Courtesy of Phil Hayes

October 11, 2016

TAVtech Expands to Cornell, Hopes to Teach Students to Code in Israel

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A new Cornell nonprofit offers entrepreneurial students the opportunity to spend their winter break learning programming skills in a startup setting.

TAVtech teaches students of all skill levels to code while abroad in Israel. Originally comprised of almost exclusively students from Harvard and New York University, the organization decided to include Cornell students for this winter’s trip.

Cofounder of TAVtech, Phil Hayes, said the program allows people to have a positive impact and learn valuable programming skills that are increasingly relevant in today’s economy.

“There are so many students who have passionate interests beyond their courses. They want to have a positive impact in some way, shape or form,” he said. “Yet we’re also noticing this massive skills gap where students just may not have all the skills necessary to build — in this case software — that is so integral now to our economy and how things work in the world.”

Students learn new skills from a curriculum is taught by instructors who Hayes said can relate to students and remember what it was like to learn the code themselves.

In addition, the curriculum includes certain relevant skills like learning iOS and Android that are not usually taught in a four week course.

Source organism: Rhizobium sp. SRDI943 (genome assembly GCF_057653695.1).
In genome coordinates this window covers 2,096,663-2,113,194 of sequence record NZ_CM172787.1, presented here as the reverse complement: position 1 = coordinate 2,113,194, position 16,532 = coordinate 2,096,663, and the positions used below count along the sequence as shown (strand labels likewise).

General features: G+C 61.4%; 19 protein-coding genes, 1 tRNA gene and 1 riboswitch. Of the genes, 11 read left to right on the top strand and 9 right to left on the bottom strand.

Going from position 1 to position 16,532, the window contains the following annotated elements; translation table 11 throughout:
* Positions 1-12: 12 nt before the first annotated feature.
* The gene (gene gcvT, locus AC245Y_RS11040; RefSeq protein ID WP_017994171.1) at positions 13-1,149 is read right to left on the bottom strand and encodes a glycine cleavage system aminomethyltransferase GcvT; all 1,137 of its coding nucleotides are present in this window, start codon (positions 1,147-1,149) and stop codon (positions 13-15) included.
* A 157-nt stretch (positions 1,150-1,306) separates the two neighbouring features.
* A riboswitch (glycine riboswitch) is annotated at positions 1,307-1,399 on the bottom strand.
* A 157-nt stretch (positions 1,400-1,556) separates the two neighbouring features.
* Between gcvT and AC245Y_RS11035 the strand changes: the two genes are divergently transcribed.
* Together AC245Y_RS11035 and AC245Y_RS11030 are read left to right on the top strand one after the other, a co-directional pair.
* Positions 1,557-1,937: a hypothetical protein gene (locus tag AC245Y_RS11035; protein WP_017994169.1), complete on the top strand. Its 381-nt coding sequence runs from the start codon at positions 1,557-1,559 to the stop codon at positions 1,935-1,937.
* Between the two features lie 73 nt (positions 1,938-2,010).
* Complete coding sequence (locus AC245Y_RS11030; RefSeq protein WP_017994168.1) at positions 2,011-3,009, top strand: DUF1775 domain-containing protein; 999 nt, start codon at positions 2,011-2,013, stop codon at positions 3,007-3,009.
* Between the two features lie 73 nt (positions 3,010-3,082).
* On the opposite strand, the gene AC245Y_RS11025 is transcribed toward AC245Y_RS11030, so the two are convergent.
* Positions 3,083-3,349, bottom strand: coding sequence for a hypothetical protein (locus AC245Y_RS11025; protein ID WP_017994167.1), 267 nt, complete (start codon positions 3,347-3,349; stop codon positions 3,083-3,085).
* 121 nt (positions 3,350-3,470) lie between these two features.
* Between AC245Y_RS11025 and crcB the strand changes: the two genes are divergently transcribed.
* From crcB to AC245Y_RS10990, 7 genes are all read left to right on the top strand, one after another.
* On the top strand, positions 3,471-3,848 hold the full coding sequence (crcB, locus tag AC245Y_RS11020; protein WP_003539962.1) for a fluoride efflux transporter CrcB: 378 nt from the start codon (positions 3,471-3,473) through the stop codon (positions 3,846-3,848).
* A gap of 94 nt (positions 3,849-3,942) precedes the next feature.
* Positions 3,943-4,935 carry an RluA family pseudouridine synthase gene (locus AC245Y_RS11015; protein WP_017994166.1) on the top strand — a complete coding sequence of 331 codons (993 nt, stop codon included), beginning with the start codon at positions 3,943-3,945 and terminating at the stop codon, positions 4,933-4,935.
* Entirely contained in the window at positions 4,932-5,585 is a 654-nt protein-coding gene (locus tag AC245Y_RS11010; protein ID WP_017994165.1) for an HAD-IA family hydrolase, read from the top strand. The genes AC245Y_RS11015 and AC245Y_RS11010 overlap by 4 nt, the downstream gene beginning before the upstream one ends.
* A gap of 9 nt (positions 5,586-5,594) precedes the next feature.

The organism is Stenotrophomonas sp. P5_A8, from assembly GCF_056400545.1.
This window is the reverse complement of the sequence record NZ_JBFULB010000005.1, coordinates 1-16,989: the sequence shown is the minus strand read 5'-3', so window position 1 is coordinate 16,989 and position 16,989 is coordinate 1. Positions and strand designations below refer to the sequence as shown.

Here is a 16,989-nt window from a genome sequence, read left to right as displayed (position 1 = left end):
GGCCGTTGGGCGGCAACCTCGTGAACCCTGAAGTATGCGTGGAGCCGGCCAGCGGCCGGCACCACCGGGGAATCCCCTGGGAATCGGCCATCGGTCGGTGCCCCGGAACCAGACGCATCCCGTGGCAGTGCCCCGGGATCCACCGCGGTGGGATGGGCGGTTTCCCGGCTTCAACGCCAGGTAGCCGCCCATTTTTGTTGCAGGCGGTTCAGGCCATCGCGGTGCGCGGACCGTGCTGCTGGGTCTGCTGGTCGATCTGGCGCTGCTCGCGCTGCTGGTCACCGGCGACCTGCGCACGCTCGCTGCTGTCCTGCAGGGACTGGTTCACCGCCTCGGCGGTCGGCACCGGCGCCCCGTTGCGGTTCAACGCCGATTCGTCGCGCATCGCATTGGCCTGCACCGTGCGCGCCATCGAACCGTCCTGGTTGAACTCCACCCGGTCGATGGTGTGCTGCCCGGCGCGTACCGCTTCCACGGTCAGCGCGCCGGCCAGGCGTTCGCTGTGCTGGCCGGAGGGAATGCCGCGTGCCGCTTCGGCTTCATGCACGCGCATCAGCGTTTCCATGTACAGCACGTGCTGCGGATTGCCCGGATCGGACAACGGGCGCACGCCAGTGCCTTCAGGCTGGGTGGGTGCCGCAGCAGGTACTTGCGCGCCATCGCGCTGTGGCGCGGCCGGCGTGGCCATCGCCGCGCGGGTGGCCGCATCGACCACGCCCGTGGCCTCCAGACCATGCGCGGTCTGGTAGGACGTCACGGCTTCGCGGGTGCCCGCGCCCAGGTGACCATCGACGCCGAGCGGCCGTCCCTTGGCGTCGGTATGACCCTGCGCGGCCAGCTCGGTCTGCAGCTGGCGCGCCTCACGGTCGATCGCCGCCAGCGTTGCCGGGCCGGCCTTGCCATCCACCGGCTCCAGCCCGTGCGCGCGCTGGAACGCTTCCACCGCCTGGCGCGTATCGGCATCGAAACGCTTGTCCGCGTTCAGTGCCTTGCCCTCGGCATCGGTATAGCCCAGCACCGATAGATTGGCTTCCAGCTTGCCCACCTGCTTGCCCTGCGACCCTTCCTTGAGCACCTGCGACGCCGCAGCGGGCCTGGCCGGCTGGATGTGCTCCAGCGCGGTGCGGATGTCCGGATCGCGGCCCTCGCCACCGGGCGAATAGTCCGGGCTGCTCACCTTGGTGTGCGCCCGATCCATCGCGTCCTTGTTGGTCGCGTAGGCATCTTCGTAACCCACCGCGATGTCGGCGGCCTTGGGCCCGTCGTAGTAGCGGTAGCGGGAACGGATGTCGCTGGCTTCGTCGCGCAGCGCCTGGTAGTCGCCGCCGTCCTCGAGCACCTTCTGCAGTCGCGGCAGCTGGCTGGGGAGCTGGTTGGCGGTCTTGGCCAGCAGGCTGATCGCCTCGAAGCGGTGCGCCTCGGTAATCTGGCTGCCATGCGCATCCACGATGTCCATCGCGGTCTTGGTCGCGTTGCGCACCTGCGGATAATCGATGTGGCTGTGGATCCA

Hayes added that Israel is an ideal environment for learning about new companies, pointing out that the country has more startups per capita than anywhere else in the world.The setting also allows students in the program to meet with other parts of the startup economy, such as venture capitalists, startup founders and work in startup labs at local universities.

“Israel has this unbelievable startup economy. It’s been recognized as the startup nation,” he said. “It has a really healthy and thriving ecosystem that’s building very successful companies that are launching on a global scale.”

Hayes said that he believes that being abroad also helps the learning process. One of his personal beliefs is that the greatest learning happens when one is placed in a totally different environment.

Although TAVtech was originally geared toward students with little background knowledge in computer science, Hayes said that now the program has expanded and will allow students of all backgrounds to improve their skills. While beginner students can learn the basics, the instructors also have deep knowledge in various advanced areas, such as bitcoin and artificial intelligence, that allow more advanced students to be engaged as well.

While the deadline to apply was originally Oct. 10, the deadline has been extended for Cornell students to Oct. 17.